Another smart object was found vulnerable by security experts, it is a popular projector commonly used in classrooms. The manufacturer has discovered several authentication flaws affecting the firmware running on the projector, the vulnerabilities could be exploited by attackers the host network.
The vulnerable firmware (version 0.26) runs on the projector InFocus IN3128HD, as many other Internet of Things devices exposes a web interface to modify its settings. The administration console requires an admin password to access the configuration of the InFocus IN3128HD projector, but an authentication bypass flaw affecting the firmware could allow an attacker to modify any parameters by simply guessing the name of the page (main.html) that users are directed to after they complete a successful login. This means that just using the proper URL an attacker can bypass that login page.
“The InFocus IN3128HD projector web server interface requires an admin password in order to view or modify the device configuration parameters. The vulnerability [CVE-2014-8383] is caused by a user’s ability to bypass the login page (index.html) by knowing the name of the page (main.html) to which a logged user is forwarded after entering the correct password. The restricted pages contain no control whatsoever of logged or unauthenticated users. The login only checks the entered password and does not generate a session cookie if the user logs in correctly. The following URL allows an alternate preauth path to the restricted section” states the researcher with Core Security’s CoreLabs Joaquin Rodriguez Varela.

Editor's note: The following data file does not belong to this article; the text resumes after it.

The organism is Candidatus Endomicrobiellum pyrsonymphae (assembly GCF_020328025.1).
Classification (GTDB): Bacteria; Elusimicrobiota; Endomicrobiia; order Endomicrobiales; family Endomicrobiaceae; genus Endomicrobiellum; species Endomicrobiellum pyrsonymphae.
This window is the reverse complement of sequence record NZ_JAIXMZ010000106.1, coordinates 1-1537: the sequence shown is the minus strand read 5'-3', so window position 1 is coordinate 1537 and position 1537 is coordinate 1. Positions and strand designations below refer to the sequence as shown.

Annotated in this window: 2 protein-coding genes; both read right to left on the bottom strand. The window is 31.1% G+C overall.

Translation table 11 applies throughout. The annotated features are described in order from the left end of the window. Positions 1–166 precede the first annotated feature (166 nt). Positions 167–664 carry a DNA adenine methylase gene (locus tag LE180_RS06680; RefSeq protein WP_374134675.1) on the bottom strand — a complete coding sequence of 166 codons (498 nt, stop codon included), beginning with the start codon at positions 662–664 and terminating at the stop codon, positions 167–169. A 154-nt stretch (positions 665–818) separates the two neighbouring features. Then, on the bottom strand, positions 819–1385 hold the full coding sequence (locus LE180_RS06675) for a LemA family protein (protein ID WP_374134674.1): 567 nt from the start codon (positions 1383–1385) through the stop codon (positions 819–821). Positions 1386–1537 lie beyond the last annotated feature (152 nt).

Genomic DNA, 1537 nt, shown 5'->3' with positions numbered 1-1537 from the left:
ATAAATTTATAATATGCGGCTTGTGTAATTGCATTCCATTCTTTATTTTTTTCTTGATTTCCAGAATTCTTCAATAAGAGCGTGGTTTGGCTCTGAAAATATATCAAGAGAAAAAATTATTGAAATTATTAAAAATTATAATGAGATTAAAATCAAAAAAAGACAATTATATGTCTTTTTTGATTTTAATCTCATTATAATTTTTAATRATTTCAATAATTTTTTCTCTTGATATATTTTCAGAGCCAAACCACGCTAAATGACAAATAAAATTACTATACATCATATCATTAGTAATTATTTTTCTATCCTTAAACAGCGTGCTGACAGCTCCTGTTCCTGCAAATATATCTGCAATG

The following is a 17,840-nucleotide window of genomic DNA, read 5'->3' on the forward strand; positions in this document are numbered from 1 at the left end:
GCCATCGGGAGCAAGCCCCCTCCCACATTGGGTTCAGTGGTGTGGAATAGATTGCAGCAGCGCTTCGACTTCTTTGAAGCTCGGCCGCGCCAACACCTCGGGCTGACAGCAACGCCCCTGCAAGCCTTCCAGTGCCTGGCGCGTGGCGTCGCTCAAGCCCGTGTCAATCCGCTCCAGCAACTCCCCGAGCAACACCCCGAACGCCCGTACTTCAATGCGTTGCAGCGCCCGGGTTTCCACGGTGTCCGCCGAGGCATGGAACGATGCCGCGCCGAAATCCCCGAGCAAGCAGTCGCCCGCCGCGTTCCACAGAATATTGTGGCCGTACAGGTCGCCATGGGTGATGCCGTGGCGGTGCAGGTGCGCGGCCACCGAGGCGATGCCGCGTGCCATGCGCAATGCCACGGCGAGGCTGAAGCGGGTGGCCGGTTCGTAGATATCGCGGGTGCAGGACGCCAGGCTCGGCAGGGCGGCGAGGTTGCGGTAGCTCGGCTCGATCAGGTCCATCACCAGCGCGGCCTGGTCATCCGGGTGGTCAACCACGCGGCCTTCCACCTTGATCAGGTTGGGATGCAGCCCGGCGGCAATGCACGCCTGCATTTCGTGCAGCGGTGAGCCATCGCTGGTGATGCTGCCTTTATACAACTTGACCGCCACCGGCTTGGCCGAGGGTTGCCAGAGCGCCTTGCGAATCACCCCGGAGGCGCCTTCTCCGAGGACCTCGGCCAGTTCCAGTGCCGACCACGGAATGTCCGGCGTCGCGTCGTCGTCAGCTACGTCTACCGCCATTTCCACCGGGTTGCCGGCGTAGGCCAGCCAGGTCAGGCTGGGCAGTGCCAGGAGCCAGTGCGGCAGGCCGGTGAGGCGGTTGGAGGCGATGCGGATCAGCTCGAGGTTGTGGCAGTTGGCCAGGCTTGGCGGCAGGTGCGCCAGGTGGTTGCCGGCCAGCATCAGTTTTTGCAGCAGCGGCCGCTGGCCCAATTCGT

Once bypassed the authentication mechanism, the attacker could gain and modify network settings (i.e. network mask, DNS server, gateway) or Wi-Fi configuration, including its password.
At this point, it is easy to imagine the consequence for the disclosure of the WiFi password.
Varela highlighted that the firmware also lacks authentication for the “webctrl.cgi.elf” CGI file, used to commit the changes.webctrl.cgi.elf” CGI file, used to commit the changes.
Verela explained that using this file it is possible to change once again the device parameters, including the DHCP setting, and force remotely the reboot of the InFocus IN3128HD projector.
Varela reported the flaws to the InFocus company that claimed the researchers at Core “no longer had any desire to see the advisory.”
In time I’m writing, InFocus still haven’t provided any update for the vulnerable firmware. Waiting for a fix, Core is suggesting owners of InFocus IN3128HD projector to isolate the devices from public networks.
(Security Affairs – InFocus IN3128HD vulnerability, hacking)